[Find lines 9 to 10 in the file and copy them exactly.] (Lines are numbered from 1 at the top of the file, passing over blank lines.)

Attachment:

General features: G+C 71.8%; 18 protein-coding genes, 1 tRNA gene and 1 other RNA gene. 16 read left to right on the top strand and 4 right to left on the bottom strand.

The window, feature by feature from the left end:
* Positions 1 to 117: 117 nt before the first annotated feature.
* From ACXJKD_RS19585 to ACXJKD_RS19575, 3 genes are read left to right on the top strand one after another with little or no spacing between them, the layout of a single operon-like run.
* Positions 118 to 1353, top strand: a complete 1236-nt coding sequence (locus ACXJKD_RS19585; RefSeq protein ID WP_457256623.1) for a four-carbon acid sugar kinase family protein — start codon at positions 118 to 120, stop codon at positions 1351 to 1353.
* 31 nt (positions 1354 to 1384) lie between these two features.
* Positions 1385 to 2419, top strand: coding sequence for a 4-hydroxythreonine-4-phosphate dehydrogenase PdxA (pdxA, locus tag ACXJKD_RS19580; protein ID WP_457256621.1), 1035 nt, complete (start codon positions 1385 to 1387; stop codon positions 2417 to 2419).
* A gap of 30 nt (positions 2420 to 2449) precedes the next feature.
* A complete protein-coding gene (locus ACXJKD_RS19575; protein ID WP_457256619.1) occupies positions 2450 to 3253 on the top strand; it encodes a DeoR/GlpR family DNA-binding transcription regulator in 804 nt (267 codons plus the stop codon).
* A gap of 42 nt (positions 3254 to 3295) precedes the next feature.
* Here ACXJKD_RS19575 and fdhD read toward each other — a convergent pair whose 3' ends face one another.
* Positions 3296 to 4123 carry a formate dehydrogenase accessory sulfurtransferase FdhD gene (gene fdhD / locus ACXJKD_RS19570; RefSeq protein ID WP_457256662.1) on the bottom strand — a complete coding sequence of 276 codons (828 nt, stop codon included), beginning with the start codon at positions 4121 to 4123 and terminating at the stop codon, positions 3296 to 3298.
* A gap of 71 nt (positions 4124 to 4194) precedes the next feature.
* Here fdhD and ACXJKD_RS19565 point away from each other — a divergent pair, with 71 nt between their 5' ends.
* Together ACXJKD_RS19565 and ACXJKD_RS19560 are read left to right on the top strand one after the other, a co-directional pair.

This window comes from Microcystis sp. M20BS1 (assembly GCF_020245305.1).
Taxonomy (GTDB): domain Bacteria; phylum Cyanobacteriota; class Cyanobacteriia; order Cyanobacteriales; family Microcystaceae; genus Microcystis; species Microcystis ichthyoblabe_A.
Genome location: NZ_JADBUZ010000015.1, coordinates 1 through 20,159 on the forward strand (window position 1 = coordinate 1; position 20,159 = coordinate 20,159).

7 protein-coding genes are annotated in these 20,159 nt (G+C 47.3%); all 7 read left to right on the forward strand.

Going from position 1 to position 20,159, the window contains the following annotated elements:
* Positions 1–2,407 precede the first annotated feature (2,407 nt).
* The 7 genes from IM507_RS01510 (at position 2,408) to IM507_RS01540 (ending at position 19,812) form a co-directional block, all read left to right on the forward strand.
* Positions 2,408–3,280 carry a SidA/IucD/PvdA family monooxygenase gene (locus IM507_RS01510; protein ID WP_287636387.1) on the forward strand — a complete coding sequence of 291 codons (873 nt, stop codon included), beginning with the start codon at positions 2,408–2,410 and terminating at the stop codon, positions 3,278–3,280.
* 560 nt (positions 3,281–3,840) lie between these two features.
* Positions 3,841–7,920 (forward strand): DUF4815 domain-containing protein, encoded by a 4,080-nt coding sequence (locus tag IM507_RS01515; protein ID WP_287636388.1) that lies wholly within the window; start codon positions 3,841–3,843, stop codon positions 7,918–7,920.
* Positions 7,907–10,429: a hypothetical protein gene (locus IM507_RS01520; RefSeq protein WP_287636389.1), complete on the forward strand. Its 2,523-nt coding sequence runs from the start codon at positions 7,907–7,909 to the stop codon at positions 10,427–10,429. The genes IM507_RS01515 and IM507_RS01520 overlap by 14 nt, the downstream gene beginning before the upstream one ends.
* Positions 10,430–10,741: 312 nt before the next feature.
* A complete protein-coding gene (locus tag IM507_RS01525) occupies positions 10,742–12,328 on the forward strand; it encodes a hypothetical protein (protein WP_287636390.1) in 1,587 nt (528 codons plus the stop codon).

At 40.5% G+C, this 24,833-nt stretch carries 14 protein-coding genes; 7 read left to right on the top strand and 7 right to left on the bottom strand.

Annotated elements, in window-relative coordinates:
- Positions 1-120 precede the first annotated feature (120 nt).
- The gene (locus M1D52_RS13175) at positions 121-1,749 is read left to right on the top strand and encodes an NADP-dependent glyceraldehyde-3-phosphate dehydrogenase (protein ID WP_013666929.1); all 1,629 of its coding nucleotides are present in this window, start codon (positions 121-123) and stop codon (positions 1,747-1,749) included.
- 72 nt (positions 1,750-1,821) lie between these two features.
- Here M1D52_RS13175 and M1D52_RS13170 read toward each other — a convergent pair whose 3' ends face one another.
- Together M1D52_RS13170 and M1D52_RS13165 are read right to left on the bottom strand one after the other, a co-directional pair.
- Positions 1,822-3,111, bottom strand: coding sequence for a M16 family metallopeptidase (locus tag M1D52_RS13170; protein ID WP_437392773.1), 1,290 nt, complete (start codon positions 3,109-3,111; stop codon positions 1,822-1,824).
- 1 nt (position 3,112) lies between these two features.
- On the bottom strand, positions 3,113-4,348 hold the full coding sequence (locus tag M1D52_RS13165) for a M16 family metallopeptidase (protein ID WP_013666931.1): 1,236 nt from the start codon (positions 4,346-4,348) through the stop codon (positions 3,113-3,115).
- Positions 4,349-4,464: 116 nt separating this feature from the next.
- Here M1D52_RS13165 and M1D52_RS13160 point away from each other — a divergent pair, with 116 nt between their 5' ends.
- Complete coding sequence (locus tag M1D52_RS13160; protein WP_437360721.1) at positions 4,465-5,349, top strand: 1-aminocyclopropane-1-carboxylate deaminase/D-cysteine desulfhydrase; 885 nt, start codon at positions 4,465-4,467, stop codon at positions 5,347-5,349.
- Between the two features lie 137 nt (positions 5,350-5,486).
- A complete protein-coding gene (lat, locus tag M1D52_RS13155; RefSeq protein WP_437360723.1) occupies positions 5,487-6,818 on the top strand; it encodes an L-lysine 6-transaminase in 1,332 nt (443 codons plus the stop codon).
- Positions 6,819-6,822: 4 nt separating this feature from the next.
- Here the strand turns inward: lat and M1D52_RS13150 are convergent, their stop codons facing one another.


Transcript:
* A complete protein-coding gene (locus ACXJKD_RS19575; protein ID WP_457256619.1) occupies positions 2450 to 3253 on the top strand; it encodes a DeoR/GlpR family DNA-binding transcription regulator in 804 nt (267 codons plus the stop codon).
* A gap of 42 nt (positions 3254 to 3295) precedes the next feature.